Tuesday, January 27, 2009

Solar power FIT advice ignored

AN AMBITIOUS solar power subsidy system — rejected as too expensive and "unfair" by the Brumby Government — would have cost Victorian households no more than 70 cents a week, according to confidential advice obtained by The Age.

The system has been credited with triggering a multibillion-dollar solar power boom in Germany and has been adopted in more than 40 countries.

But despite repeated urgings from bureaucrats and government agencies to have the system adopted in Victoria as an affordable way to boost renewable energy, the Government rejected it in favour of a much less ambitious alternative.

According to a leaked cabinet committee submission from the Department of Sustainability and Environment, the so-called "gross feed-in" solar subsidy scheme would have cost households just $18 a year, or 35 cents a week, increasing electricity bills by just 2 per cent.

The department submission says the system would "provide the required momentum to create a thriving solar industry in Victoria".

Experts including Victorian Sustainability Commissioner Ian McPhail, the CSIRO and forecaster Access Economics have also backed the scheme.

But the Government took the advice of one department, Primary Industries and Energy, for a cheaper model known as a "net feed-in tariff".

The decision came despite Primary Industry and Energy's own costings showing the more generous scheme likely to cost households only 70 cents a week, or $37 a year.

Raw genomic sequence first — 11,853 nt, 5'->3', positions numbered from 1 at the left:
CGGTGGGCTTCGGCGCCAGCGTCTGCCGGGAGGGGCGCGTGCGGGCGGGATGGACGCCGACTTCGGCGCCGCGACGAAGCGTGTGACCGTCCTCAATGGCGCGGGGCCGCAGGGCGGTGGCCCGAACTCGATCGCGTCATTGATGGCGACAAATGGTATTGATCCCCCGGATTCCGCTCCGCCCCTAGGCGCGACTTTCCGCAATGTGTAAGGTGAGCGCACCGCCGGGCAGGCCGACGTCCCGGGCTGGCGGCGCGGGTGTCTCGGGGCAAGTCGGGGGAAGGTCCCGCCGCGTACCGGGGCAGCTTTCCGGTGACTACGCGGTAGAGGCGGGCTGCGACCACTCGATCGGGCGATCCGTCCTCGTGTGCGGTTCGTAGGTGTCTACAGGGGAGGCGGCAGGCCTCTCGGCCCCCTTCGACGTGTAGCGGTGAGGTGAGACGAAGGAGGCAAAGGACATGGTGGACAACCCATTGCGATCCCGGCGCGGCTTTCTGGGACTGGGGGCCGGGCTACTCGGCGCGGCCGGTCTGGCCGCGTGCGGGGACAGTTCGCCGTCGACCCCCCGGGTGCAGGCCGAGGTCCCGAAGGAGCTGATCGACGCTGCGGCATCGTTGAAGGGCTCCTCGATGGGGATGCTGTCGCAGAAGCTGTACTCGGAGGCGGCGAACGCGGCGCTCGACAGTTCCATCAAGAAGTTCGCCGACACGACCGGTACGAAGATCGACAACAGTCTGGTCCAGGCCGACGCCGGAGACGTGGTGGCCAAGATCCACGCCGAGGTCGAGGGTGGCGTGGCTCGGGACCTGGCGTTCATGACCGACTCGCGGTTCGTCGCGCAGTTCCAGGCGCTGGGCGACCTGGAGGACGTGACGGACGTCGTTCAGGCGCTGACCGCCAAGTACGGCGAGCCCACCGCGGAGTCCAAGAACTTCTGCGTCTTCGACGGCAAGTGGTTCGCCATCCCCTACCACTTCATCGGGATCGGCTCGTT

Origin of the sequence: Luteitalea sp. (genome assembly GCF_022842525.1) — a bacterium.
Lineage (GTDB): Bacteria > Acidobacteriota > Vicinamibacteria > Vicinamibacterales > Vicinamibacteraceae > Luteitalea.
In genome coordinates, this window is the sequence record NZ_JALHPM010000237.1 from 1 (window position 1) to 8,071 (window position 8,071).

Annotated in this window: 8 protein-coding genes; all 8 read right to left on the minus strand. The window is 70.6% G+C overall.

Academics and industry experts say the adopted scheme, to be detailed in Parliament within weeks, is unlikely to encourage a broad take-up of solar panels.

Well-placed sources across government have told The Age that, until shortly before last year's cabinet decision, Premier John Brumby had been relaxed about the more generous scheme. It was also strongly backed by Environment Minister Gavin Jennings.

Then, after months of studies, reports, debate and advice, Energy Minister Peter Batchelor produced last-minute figures claiming the cost at $100 a year for households, or 10% on average power bills, which he said would be unfair on low-income households.

Mr Batchelor told a parliamentary committee that the level of cross-subsidy from non-solar households to those with solar was unsupportable.

The "gross feed-in" system has been adopted by more than 40 countries and is credited with boosting the German solar power industry, which employs 57,000 people and exports solar products worth 2 billion euros a year.

Under the German system, households, businesses, farmers and community groups receive subsidies for all the renewable power they generate, including what they use themselves.

The proposed Victorian system provides payments only to households, and only for the surplus power fed back into the electricity grid after they have used what they need.

Mr Batchelor would not be interviewed yesterday, nor respond to questions of whether he stood by his $100 figure or how he arrived at it.

Instead, spokeswoman Emma Tyner said the Government had "one of the most generous feed-in tariff schemes in Australia" which "ensures no vulnerable families are left behind". She said the gross model was "unfair".

Ms Tyner said the Government pursued policies that promoted large-scale renewable energy investments, including $50 million for the demonstration solar power station near Mildura, the largest in the world.

"Now the Federal Government has announced its emissions trading scheme, the CPRS will be the mechanism to reduce greenhouse gas emissions, and together with the renewable energy target, they will stimulate the most cost effective forms of renewable energy," Ms Tyner said.

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